How do we make cities work for people? As a WRI Helms Fellow on Urban Governance and Sustainable Cities, Maria Antonia Tigre was tasked with answering this question. Through From ideas to implementation: making sustainable cities through governance here on TheCityFix, Maria will draw on her field research in two Brazilian cities—Rio de Janeiro and São Paulo—to explore the key governance gaps in urban planning, law, public policy, and institutions. Each part of the series will examine how reforms to urban governance can ensure that city-level decision making is transparent, inclusive, and accountable.
By 2020, even optimistic estimations predict that the majority of northern India will face extreme water stress. In Guangzhou, China, over 10 million citizens could be at risk from sea level rise by 2070—assuming an increase of just .5 meters. As these two examples make clear, cities everywhere need to consider the potential physical, social and economic effects of climate change when developing local policies. Alarmingly, urban areas are particularly at risk of bearing the brunt of climate change, due to their lack of resilience and vast, rapidly growing populations.
In response to these uncertainties, urban areas must actively prepare themselves for future environmental threats. Leaders should aim to forge cities that are able to reduce their environmental impact and take precautions to mitigate the negative impacts of climate change. However, many cities struggle to acquire the information they need to properly assess their risks, and others still don’t consider resilience in the decision-making process. As a result, gathering information and planning for risks is one of the largest challenge facing governance.
During my interviews in Brazil, resilience was always the last topic we discussed, since it is rarely on the government’s agenda. Indeed, the largest obstacle is Brazil’s current government structure, which prioritizes response over planning in advance. For example, whenever there is a new environmental risk that needs to be addressed, the governmental department called Defesa Civil (Civil Defense in English) unilaterally deals with it. However, it is purely a reactive body, built only to respond to emergencies—and there is no department in charge of long term resilience. Moreover, since departments within government often fail to communicate, there is rarely much done to address resilience and adaptation. Unfortunately, Brazil is not an exception to the rule; many cities across the globe are not managing their future environmental risks.
So how do we improve resilience?
Raising awareness is a good first step to address risks and find local solutions. An intuitive way to accomplish this is to have cities assess the risks they have faced in the past and identify the solutions that successfully addressed them. Through this process, communication is key; cities can learn about local risks best by engaging with citizens, and should make public the results of their analysis. For example, in the case of Brazilian mudslides, decision makers should research which strategies have proved most helpful in the past, and inform locals about their unique threat levels. By understanding potential risks, citizens can establish individual strategies and plan appropriately for emergencies.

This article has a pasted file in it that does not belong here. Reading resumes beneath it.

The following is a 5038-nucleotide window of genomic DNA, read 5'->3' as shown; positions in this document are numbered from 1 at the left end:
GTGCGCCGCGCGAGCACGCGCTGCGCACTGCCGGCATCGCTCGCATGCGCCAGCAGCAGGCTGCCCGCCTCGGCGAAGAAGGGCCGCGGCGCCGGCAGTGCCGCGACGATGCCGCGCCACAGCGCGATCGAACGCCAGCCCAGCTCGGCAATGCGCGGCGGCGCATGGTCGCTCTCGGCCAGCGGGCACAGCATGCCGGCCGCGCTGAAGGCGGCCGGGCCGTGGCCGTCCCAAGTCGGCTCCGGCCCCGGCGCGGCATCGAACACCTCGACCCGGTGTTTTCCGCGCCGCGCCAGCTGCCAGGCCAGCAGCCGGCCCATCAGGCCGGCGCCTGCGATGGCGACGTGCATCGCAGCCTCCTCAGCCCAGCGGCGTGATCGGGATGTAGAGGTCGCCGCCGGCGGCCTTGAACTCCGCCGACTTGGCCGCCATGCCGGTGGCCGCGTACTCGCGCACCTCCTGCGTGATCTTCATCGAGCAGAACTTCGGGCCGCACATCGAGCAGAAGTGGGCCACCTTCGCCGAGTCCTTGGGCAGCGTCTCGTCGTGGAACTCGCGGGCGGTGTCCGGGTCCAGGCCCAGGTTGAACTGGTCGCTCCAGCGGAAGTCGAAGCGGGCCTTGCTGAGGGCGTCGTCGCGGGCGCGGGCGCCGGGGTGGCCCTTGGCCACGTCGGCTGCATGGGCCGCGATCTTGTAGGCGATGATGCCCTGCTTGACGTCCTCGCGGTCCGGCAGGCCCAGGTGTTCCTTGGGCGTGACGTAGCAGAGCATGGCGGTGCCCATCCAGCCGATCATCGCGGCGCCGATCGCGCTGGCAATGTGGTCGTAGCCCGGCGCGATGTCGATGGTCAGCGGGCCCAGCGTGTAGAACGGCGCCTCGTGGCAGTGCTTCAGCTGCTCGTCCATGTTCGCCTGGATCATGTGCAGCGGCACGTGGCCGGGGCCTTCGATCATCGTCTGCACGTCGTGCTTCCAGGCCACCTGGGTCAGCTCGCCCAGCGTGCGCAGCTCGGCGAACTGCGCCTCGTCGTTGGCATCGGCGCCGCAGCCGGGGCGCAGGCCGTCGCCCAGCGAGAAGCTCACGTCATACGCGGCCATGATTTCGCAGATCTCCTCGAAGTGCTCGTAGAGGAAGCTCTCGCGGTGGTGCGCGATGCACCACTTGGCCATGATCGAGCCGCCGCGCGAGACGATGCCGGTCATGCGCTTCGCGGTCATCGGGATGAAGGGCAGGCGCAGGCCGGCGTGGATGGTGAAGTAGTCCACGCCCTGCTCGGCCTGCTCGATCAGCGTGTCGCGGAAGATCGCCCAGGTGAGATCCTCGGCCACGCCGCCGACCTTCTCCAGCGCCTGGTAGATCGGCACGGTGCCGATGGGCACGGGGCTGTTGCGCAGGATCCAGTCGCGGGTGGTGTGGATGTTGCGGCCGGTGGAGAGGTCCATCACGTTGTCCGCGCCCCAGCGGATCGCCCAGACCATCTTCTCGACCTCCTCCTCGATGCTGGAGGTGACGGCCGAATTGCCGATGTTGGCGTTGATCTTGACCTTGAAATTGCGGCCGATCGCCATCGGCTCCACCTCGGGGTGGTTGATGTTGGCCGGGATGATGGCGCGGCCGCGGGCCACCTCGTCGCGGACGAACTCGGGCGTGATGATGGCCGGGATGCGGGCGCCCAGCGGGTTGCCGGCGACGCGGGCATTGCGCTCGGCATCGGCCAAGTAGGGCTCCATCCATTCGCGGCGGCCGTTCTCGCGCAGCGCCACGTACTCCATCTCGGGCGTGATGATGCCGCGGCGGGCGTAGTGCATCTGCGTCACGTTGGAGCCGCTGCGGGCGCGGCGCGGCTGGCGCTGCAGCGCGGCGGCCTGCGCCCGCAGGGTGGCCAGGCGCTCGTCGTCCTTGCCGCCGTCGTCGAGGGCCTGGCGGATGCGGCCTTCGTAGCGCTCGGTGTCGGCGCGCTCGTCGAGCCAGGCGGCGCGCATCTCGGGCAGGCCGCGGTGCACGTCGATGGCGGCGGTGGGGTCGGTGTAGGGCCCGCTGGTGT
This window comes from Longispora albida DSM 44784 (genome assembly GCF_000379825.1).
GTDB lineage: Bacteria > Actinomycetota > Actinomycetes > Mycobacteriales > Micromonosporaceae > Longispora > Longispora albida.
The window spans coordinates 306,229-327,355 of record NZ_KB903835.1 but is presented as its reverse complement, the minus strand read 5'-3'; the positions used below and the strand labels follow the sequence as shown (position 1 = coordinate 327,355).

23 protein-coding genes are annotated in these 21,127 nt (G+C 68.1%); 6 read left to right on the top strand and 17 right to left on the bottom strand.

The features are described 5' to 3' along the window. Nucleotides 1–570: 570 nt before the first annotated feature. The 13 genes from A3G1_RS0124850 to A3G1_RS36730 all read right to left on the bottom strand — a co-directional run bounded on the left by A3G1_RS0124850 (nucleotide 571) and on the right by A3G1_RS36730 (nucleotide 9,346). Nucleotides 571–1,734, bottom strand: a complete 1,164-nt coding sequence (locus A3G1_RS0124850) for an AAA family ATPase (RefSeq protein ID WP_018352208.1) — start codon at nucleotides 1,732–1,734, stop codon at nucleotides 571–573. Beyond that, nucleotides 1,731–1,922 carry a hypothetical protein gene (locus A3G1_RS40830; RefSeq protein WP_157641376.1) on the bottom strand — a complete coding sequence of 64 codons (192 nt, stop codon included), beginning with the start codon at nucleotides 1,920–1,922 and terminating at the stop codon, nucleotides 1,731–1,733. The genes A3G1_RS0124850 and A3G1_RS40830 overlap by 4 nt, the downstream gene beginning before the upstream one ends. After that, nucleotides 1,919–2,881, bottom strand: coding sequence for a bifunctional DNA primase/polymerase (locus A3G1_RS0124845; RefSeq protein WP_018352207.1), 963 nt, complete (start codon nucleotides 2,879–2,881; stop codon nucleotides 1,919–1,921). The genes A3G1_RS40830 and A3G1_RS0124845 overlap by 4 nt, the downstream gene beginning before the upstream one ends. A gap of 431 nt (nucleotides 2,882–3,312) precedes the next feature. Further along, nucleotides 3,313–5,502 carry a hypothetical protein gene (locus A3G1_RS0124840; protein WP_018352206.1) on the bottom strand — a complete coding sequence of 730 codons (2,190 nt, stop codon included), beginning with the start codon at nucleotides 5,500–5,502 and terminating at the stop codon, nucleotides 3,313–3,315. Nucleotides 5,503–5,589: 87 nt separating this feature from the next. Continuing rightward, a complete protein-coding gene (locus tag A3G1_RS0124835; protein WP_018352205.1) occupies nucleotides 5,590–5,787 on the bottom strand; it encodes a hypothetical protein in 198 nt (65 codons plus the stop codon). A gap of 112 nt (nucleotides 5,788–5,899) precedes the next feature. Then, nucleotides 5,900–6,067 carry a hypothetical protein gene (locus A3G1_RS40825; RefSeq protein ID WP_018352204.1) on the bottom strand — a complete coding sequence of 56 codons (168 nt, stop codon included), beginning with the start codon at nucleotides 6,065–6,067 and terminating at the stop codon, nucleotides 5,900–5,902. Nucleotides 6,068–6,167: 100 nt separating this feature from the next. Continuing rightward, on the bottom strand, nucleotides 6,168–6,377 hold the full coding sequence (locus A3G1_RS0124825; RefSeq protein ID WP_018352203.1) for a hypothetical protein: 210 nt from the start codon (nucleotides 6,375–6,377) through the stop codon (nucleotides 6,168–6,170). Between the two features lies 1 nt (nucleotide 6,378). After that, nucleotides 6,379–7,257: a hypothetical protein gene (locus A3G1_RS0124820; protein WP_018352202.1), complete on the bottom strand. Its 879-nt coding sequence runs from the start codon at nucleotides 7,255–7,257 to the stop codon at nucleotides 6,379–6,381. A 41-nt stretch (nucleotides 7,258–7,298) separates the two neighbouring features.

The second step is to pro-actively plan, putting policies in place that identify and prepare for threats, and determining an appropriate response. To accomplish this, it is essential that cities gather research and codify action plans through legislation. San Francisco’s history with earthquakes offers a great example of how cities can learn from tragedies to avoid future damages. After an earthquake in 1906 ruptured water pipes and led to widespread fires, the city established a contingency plan. As a result, the earthquakes that hit in 1989 and 1994 were less dramatic: their infrastructure survived and lives were saved.
Adapting to Uncertainties
Planning and raising awareness are key for increasing urban resilience, but cities must also be constantly adapting to shifting environments. To achieve this, cities can partner with universities to better understand local risks, and incentivize creative solutions by holding competitions that reward individuals for adapting their communities. For example, Solutions Search established the international competition “Adapting to a Changing Environment: How are communities around the world adapting to their changing environments?” in 2013. The contest drew 88 submissions from 37 countries, encouraging citizens to “[u]se biodiversity and ecosystem services…as part of an overall adaptation strategy to help people and communities adapt to the negative effects of climate change.” The competition spurred citizens to innovate local solutions that made their communities more sustainable; for example, residents of Desaraju Palli, India created solar powered water pumps to alleviate drought. Cities should launch similar initiatives adapted to their local context.
Unfortunately, resilience work is rarely discussed or funded; while many regions recognize climate change as a threat, too few see it is a local problem that needs managing. For example, consider sea level rise—it’s a well-documented problem that is palpably affecting small island states, and therefore receives a considerable amount of support. However, many cities face challenges that are less well known, such as droughts, lack of potable water and floods. Solutions to these problems also need institutional backing, but are frequently overlooked or dismissed. To begin preparing for the uncertainties in their future, cites should raise awareness, begin pro-active planning, and foster adaptive management. Without these measures, cities will only begin making changes once it’s too late.